Monday, April 25, 2011

Kenny Rogers Workout Tip

I've been working out for more than half of 35 years, starting at just 16 years old in my parent's basement, with a York Universal machine that I bought for $100 with the money I earned working 20 hours a week at the local garden center (making $3.10 per hour).
Amazingly, it had to take almost 20 years of training to figure out how NOT to hurt myself.
And I have Kenny Rogers, the country singer, to thank for it.
You see, this year I've been following his advice (sing it with me):
"You got to know when to hold 'em,
know when to fold 'em,
know when to walk away,
know when to run."
Following that advice, I now quit while I'm ahead.
I don't do that extra set.
I don't push to failure.
I train smart.
I stop after a great set.
For example, yesterday I was bench pressing, and the workout called for a set of 5 reps at 225.
The old me would have tried to grind out 2 more reps, but the new me, the guy who knows when to walk away, stopped at 5 strong reps.
Smarter training.
And I'm less injured than ever before.
Yep, thanks to Kenny Rogers, my shoulders and low-back are feeling as great as they have in years.
So take Kenny's advice, and know when to quit.
By the way if you're like me and you've ever suffered from back pain, check out this book from expert Jesse Cannone over at the Healthy Back Institute:
=> How to Lose the Back Pain <== free book
The book is free, you just have to pay a couple of bucks for shipping.
I keep that book in my library and have read it a couple of times now.
Jesse will show you what you need to do to beat your pain.

By the way, a lot of the info in their works for knees, hips, shoulders, etc.
Good advice for avoiding injury and getting rid of it - from all over your body.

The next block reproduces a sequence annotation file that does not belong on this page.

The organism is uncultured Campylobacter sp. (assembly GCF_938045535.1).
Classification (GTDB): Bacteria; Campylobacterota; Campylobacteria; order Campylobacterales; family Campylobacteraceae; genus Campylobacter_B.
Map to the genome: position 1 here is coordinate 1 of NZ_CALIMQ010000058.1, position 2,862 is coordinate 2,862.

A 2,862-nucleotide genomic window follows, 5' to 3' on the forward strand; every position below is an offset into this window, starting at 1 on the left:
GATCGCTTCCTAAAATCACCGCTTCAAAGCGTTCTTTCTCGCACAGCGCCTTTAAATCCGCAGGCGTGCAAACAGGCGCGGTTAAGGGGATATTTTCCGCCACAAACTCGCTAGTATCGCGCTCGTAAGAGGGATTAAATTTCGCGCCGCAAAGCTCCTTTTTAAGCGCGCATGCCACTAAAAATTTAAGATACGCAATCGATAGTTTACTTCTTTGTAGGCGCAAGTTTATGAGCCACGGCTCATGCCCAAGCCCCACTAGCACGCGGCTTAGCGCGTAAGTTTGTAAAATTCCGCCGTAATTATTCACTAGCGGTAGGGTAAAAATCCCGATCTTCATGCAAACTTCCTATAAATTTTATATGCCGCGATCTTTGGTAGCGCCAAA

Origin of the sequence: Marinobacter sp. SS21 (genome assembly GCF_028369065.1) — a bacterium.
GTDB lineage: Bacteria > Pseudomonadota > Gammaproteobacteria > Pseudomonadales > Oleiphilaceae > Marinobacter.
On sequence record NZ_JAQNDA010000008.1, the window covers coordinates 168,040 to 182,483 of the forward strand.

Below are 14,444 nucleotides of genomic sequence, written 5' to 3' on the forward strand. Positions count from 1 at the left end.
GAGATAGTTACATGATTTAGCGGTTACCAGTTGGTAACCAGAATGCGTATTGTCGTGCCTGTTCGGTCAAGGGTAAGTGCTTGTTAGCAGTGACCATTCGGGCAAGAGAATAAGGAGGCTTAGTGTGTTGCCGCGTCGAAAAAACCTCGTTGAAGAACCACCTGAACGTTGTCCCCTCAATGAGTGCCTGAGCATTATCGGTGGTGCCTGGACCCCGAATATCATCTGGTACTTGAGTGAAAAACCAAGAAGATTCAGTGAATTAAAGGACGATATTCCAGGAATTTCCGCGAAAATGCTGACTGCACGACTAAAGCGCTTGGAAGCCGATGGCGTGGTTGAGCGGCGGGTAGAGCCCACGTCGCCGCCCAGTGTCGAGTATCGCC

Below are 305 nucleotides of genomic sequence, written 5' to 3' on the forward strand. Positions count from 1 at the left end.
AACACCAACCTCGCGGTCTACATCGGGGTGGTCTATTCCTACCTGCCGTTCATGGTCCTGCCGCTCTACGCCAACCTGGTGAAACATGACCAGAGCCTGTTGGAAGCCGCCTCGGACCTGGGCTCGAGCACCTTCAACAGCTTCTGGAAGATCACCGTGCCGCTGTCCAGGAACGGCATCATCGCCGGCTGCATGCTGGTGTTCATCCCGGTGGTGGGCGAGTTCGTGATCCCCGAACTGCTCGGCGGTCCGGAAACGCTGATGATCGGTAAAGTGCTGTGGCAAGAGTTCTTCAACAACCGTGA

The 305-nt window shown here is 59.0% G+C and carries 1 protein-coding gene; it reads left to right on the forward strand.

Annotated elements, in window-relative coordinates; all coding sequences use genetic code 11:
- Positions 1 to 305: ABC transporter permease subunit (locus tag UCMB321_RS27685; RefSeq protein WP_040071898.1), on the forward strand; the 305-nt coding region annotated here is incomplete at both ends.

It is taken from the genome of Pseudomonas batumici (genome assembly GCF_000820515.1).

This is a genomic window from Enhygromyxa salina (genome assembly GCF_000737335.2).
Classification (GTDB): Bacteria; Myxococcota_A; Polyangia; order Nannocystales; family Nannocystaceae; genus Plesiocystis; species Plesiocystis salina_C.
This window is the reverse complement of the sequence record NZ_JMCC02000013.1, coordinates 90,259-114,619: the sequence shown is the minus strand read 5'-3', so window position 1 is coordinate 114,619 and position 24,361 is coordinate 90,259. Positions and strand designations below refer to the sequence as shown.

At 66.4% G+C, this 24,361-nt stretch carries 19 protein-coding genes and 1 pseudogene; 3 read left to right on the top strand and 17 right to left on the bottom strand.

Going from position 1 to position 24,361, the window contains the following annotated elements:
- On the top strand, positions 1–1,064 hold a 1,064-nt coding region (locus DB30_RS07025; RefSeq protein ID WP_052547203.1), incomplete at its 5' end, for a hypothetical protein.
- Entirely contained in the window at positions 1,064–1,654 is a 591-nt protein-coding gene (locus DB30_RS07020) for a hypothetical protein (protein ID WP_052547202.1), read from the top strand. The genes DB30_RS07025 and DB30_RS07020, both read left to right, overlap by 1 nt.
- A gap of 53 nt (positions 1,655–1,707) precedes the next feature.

No longer on the injury train bound for nowhere,
Craig Ballantyne, CSCS, MS
Turbulence Training
PS - Jesse has just added an online version here: if you don't want to pay for shipping, you can get instant access to it on your computer.


james said...

I've just recently started training like this. Every time I have made progress in the past it has always been with good clean hard reps. Not grinding reps. Whether I was training frequently (Olympic lifts almost daily along with squats and such) or less frequently only training 2-4 times a week like most people. All progress was made in a state where the last rep of the last set was at worst was a little slower than the first rep of the first set but still with good power and technique. If I tried I could grind out 2 or more ugly reps but that has never got me anywhere.

It makes a lot of sense when I think about it at least. I mean, would you ever sprint until you collapsed too make yourself a better sprinter? Of course not! So why then should you lift until you have to drop the bar or even come close to where you almost have to drop the bar (or bail on the exercise regardless of what tool you are using).

james said...
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